Future posts will explore each of the areas outlined in this post in an attempt to understand why it costs so much more today to educate the same number of students we did 6-7 years ago.

Posted via email from Ross Nunamaker

6 comments:

Anonymous said...

What surprises me is how school districts completely defy the logic of the rest of the commercial world.

With the down economy, corporations have had to figure out how to do more with less. They streamlined their businesses, and yes, cut positions.

I know of few people in the commercial world that have enjoyed the pay increases teachers and administrators have enjoyed in NASD, AT THE EXPENSE OF THE TAXPAYER.

I look at the current staffing levels you indicated:

562 Staff which inlcudes
-342 teachers
-27 Administrators

Which means there are 193 people that fall into the "other" category, which equates to about 32 people per school.

Now I know that some of those are district maintenance that span all the schools, but, when does the administration and the board open their eyes and realize that they are bleeding the public dry?

Simple answer is that while they may all have an education background, NONE of them know how to run a business.

It is time the district learns to exercise a little fiscal responsibility and learn how to spend within the means of the taxpaying public.

justc said...

Keeping costs under control is a great idea, but schools should not be run like businesses. You need to get a majority on the board who want to control spending. Until then nothing will happen.

Clem said...

1:19 -

What is just as surprising is that you are surprised. They do it every year, and no one can stop them.

They do it because the courts and police will enforce their right to be thieves. Courts and police, as you know, are their involuntarily taxpayer supported brethren. They make the rules, they have the legal right to make you do what they want. They will destroy a year of your kids' lives if that is what it takes to get what they want. That is how people who would have trouble getting a job at McDonald's can make six figures a year.

But, this is not new. Not sure how anyone can be surprised. Pissed off? Sure. But not surprised.

Anonymous said...

Justc, I have to disagree with you. In a school, their product is education. They have to figure out how to deliver a better product in a cost effective manner.

We keep hearing the argument that we need to spend more to provide a better education. This is complete BS. If you follow the PSSA scores, ours continue to drop, yet we keep paying more. Per NOCs data, we are paying quite a bit more than we did a number of years ago for the same amount of students, yet, scores have not improved.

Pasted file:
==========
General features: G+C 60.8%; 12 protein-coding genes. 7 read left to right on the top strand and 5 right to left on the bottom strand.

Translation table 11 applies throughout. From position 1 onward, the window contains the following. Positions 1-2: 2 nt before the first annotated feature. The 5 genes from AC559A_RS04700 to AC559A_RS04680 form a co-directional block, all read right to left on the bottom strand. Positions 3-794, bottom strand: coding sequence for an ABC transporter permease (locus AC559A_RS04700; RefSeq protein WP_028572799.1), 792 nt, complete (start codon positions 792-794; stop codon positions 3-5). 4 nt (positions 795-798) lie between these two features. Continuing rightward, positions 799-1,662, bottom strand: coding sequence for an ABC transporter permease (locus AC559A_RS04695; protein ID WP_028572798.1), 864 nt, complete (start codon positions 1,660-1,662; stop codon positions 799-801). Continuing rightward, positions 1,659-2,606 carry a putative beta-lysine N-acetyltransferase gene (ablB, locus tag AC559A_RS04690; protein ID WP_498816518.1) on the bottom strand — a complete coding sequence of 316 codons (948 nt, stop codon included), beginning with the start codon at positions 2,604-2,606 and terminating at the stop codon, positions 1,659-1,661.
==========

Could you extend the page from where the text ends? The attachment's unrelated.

If administrators were able to fire non productive teachers, if they were able to be agile in how they did things, and if they were able to think outside of the box, we might actually see improvements in our education system.

Clem, you are right, I shouldn't be surprised. The Good Ole Boy network is going to do what they want regardless of what we the taxpayers want. I am convinced that even if every taxpayer in the district showed up at board meetings, they would still ignore us.

Wayne said...

Hasn't it been proven that there is no relationship between spending and educational results? Parochial schools, homeschoolers, cyberschools... don't they all do it considerably cheaper?
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Anon said:
"...I am convinced that even if every taxpayer in the district showed up at board meetings, they would still ignore us."
---------------------------
I understand the defeatist attitude (from past experience) but I don't agree with it. It's not a given.

People have starting to show up at these general school board meetings and also to the budget meetings. I think the very fact that people are taking an interest at this early of a date has the board's attention. Normally people don't show up at meetings until everything has been already decided. From some of the reactions of individual board members it doesn't appear to be set in stone.

NewsOverCoffee said...

Two points, First, I don't buy the argument that you can't run a school like a business. How is Moravian Academy run? Like a business. How are colleges run? Like a business.

The question is how best to run a school like a business?

Second, there is a group forming, not sure if it will happen or what shape it will take, but the last thing the board and admin will want is an anti-tax group organized and active within the district.

If they don't start taking action, and the group mobilizes, they won't have to listen, because they will be replaced.